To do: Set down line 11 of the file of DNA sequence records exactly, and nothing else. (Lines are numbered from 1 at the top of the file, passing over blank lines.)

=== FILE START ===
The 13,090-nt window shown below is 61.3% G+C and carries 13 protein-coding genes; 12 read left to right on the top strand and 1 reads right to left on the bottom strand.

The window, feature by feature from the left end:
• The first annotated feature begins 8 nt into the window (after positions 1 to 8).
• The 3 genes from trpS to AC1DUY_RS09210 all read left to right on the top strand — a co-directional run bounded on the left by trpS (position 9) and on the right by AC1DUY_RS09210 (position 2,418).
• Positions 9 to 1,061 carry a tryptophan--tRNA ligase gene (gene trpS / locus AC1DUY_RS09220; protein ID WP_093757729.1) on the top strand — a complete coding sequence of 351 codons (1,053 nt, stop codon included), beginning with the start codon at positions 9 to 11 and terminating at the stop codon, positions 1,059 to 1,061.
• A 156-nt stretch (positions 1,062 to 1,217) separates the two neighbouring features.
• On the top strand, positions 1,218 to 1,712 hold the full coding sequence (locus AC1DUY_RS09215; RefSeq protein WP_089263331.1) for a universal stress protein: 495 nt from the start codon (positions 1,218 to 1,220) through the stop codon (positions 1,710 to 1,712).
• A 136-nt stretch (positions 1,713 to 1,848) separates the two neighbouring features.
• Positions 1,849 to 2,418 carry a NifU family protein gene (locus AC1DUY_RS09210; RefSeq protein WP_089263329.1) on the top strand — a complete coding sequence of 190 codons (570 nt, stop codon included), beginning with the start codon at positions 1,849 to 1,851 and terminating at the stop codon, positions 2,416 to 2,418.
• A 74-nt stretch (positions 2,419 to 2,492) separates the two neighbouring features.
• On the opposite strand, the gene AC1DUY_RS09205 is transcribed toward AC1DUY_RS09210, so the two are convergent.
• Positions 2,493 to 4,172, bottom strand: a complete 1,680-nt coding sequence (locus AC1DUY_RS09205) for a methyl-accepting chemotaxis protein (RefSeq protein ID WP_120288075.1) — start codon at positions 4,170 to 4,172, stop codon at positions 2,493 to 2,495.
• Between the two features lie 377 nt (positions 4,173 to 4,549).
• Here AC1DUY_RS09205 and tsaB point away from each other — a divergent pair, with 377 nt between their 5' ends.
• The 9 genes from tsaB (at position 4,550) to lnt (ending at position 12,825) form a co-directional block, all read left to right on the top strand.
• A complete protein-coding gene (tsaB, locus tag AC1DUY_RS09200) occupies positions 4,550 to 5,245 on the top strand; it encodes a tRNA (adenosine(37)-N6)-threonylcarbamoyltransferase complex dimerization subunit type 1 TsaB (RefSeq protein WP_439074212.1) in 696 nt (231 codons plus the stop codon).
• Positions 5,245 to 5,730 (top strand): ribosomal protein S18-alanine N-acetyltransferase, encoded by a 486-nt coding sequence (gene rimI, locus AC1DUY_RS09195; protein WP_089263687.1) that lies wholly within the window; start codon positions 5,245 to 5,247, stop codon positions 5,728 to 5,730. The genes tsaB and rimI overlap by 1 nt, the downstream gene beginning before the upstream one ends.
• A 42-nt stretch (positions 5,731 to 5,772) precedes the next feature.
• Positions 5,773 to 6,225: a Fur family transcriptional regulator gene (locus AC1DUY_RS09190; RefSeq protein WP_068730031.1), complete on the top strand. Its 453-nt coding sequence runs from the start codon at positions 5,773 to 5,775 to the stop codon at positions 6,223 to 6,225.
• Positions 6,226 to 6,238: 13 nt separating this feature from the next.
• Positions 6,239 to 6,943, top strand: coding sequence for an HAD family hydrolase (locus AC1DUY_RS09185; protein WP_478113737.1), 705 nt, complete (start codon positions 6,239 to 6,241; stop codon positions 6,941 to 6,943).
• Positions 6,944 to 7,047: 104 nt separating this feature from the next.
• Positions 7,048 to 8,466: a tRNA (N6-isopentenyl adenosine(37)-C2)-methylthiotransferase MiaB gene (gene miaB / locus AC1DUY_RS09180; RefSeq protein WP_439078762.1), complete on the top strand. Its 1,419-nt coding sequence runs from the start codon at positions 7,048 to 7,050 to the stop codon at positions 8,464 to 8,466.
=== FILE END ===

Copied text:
• On the opposite strand, the gene AC1DUY_RS09205 is transcribed toward AC1DUY_RS09210, so the two are convergent.